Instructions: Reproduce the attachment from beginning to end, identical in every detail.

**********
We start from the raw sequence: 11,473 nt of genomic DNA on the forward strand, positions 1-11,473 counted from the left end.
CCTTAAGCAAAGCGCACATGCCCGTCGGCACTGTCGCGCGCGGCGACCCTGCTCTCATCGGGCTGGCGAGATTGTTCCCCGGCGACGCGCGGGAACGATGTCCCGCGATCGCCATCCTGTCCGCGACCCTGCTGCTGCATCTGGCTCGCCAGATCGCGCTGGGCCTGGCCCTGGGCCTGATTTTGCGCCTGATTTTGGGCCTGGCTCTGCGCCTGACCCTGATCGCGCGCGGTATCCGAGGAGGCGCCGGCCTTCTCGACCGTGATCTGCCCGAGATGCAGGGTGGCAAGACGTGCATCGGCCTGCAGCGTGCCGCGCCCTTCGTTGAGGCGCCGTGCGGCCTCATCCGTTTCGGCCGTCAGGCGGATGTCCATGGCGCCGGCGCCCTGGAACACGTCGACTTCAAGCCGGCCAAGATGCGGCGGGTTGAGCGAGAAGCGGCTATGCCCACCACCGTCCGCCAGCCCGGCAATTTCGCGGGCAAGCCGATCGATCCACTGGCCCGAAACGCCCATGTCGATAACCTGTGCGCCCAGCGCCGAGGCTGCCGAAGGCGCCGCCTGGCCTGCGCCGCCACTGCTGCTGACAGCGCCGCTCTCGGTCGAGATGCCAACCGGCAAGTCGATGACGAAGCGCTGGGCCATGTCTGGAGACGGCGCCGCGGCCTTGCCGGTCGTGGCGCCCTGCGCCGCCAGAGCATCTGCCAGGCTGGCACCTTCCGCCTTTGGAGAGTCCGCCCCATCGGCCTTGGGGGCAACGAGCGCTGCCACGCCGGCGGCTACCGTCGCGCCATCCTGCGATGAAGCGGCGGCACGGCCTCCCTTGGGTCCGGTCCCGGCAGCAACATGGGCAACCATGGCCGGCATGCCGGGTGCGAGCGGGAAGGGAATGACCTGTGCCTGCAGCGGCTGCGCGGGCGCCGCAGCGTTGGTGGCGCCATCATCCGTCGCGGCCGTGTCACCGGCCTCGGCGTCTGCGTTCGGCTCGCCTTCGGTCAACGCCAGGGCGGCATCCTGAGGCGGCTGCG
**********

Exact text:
We start from the raw sequence: 11,473 nt of genomic DNA on the forward strand, positions 1-11,473 counted from the left end.
CCTTAAGCAAAGCGCACATGCCCGTCGGCACTGTCGCGCGCGGCGACCCTGCTCTCATCGGGCTGGCGAGATTGTTCCCCGGCGACGCGCGGGAACGATGTCCCGCGATCGCCATCCTGTCCGCGACCCTGCTGCTGCATCTGGCTCGCCAGATCGCGCTGGGCCTGGCCCTGGGCCTGATTTTGCGCCTGATTTTGGGCCTGGCTCTGCGCCTGACCCTGATCGCGCGCGGTATCCGAGGAGGCGCCGGCCTTCTCGACCGTGATCTGCCCGAGATGCAGGGTGGCAAGACGTGCATCGGCCTGCAGCGTGCCGCGCCCTTCGTTGAGGCGCCGTGCGGCCTCATCCGTTTCGGCCGTCAGGCGGATGTCCATGGCGCCGGCGCCCTGGAACACGTCGACTTCAAGCCGGCCAAGATGCGGCGGGTTGAGCGAGAAGCGGCTATGCCCACCACCGTCCGCCAGCCCGGCAATTTCGCGGGCAAGCCGATCGATCCACTGGCCCGAAACGCCCATGTCGATAACCTGTGCGCCCAGCGCCGAGGCTGCCGAAGGCGCCGCCTGGCCTGCGCCGCCACTGCTGCTGACAGCGCCGCTCTCGGTCGAGATGCCAACCGGCAAGTCGATGACGAAGCGCTGGGCCATGTCTGGAGACGGCGCCGCGGCCTTGCCGGTCGTGGCGCCCTGCGCCGCCAGAGCATCTGCCAGGCTGGCACCTTCCGCCTTTGGAGAGTCCGCCCCATCGGCCTTGGGGGCAACGAGCGCTGCCACGCCGGCGGCTACCGTCGCGCCATCCTGCGATGAAGCGGCGGCACGGCCTCCCTTGGGTCCGGTCCCGGCAGCAACATGGGCAACCATGGCCGGCATGCCGGGTGCGAGCGGGAAGGGAATGACCTGTGCCTGCAGCGGCTGCGCGGGCGCCGCAGCGTTGGTGGCGCCATCATCCGTCGCGGCCGTGTCACCGGCCTCGGCGTCTGCGTTCGGCTCGCCTTCGGTCAACGCCAGGGCGGCATCCTGAGGCGGCTGCG